Email Marketing Best Practices: Don’t Raise a Red Flag
Today I got a shock. An unsubscribe shock.
I’ve been getting emails from a major retailer for some time, years, but never acted on them. Finally today I clicked on the Unsubscribe link (instead of just deleting the emails like I have been doing). In that way, this big behemoth company is adhering to email marketing best practices: The unsubscribe link was easy to find, and clicking on it took me straight to a web page where I could opt out.
So I did opt out, and that’s when I got the shocker.
The confirmation page told me my email address had been successfully opted out…and that it will take effect within 10 business days.
Ten business days! It’s an email address. In a database. It should take effect right away. Now, I appreciate their honesty, because if I get another email from them in the next few days, I’ll think “Oh, that’s right, they warned me it would be up to 10 days.”
On the other hand, I’m wondering what they could possibly be doing with my email address that it will take 10 days to unsubscribe. Even if my information was on a 3 x 5 index card in a file box buried in a storage closet, I would expect a company to find and change my record in less than 10 days. Am I going to get a series of “please come back” emails between now and 10 days from now? Are they going to send some once-in-a-lifetime offer that will convince me of the value of their emails and get me to re-subscribe?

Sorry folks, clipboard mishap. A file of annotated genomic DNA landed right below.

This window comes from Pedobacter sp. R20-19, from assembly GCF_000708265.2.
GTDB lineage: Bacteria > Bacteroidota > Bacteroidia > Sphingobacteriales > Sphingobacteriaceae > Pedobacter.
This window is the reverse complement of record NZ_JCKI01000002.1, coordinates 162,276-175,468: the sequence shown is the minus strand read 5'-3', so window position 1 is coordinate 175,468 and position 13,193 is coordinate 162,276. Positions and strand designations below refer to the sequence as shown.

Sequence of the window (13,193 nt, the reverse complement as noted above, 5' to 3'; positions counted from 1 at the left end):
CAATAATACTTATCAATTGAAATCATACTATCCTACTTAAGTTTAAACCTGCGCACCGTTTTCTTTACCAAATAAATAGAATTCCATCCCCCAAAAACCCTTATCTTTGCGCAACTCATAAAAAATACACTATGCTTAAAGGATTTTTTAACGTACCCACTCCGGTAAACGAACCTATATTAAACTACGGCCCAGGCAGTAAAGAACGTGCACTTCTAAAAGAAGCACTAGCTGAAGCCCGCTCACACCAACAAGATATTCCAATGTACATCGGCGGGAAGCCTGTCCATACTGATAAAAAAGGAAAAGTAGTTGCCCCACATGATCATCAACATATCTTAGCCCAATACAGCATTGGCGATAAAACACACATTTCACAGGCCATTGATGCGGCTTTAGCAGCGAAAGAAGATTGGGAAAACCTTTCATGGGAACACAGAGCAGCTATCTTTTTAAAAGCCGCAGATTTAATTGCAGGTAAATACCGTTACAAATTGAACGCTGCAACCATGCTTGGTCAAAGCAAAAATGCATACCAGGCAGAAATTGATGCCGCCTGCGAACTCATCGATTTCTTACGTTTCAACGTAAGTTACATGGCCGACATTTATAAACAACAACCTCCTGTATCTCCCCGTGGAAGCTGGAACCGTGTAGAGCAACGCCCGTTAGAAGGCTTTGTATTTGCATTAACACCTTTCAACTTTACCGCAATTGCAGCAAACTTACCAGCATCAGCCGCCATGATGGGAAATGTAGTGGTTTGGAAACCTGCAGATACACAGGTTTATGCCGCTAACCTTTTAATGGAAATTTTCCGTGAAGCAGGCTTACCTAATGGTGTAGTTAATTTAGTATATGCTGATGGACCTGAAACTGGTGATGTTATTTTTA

Email marketing best practices are many, as you know. Sometimes annoyingly numerous. But this is an easy one to avoid. We are already marketing to a cynical consumer audience. Raising a red flag of any kind is something we simply should not do. Period.